How to Handle Holidays in a Divorce

By Rayna Brachmann, Esq.

For lots of parents, while many things about divorce are extremely difficult, one of the most heart wrenching is the thought of spending holidays apart from their children.  There is no way around it, being away from children on the holidays can be heartbreaking.  Unfortunately, for most people going through a divorce, it is a reality.  While some lucky families are able to reach a place where they share holidays together with their children, the majority of divorced families divide the holidays and the children transition between parents’ homes.

There is no one “right” way to design a holiday schedule.  What works for some families will not work for others.  Some families prefer to exchange children on major holidays so that children spend time with both parents on the holiday.  Other families agree to alternate holidays so that one parent has Thanksgiving while the other has Christmas, with the holidays flipped the following year.

Many parents cannot abide the idea of not seeing their children on Christmas and agree that one parent will have Christmas Eve until late that evening, with the other parent having the children from late on Christmas Eve and waking up on Christmas morning in that parent’s home.  Some families add another exchange in the afternoon on Christmas Day for Christmas dinner.  While parents are free to agree on a schedule like this, as a family lawyer, I don’t recommend a holiday schedule structured in this way.  First, multiple exchanges in a short time period are difficult for children, and place stress on everyone during an already stressful period of time.  Children of divorce often reflect that this type of schedule puts them in a position where they cannot relax and enjoy Christmas with one parent because they feel (real or perceived) pressure to hurry up and get to the other parent’s celebration.  Smaller children will often want to stay and play with the new toys and gifts they get at one parent’s home rather than packing up and heading to the other’s parent’s home.  This can cause unnecessary pressure and make difficult transitions more so, even though no parent intends this when they agree on this type of schedule.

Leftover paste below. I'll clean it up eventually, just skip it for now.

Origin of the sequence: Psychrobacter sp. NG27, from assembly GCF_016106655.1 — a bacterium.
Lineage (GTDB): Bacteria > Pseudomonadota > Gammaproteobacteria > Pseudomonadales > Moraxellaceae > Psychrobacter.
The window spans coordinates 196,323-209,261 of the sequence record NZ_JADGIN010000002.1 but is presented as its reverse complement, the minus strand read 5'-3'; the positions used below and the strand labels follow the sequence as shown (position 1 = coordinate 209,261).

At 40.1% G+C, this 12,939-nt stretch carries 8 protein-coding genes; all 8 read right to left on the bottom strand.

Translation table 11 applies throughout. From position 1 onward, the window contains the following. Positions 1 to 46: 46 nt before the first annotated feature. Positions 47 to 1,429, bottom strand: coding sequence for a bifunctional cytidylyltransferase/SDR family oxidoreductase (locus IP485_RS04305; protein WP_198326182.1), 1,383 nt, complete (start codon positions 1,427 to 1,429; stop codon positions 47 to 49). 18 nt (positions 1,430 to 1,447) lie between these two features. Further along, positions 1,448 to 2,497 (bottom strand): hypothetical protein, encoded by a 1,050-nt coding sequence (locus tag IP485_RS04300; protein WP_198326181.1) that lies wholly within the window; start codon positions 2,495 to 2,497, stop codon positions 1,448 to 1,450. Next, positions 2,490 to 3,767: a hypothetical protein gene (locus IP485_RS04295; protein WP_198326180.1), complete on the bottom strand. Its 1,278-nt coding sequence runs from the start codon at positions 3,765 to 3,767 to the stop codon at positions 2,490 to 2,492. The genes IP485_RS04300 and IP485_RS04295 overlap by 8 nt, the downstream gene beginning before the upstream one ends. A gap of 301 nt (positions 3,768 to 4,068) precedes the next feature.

An additional issue many parents don’t consider at the time of divorce is what happens in the future when one or the other parent has a new partner.  What if the new partner has family out of town?  Or likes to travel for the holiday?  A split Christmas schedule ensures that a divorced parent will never be able to take their children to Disneyland or another family celebration out of town unless they have an agreeable former spouse or give up their holiday with their children.

Clients always get to decide for themselves what holiday schedule works best for them.  However, I recommend that parents not split holidays and instead alternate major holidays.  So if Dad has Thanksgiving this year, then Mom gets Christmas and Christmas Eve.  In 2020, Mom has Thanksgiving and Dad has Christmas and Christmas Eve.

There is no magic to December 25th.  If children celebrate Christmas with one parent on the actual calendar day, that does not diminish their special holiday celebration with the other parent on December 28th.  I often tell clients children don’t generally know if one parent has an extra day or two of time with one parent here and there.  But they definitely do know if Mom and Dad are constantly battling about every minute of time the other parent has with the children.  They will pick up on conflict between parents far more than they will feel slighted by a second Christmas a few days after the calendar designated holiday.

Kimberly Surratt served for eight years on the executive council and has been the vice chair and then chair of the State Bar of Nevada Family Law Section. In addition, she is the President-Elect of the Nevada Justice Association and the chair of the domestic lobbying committee. She has lobbied with the Nevada Justice Association since 2004.

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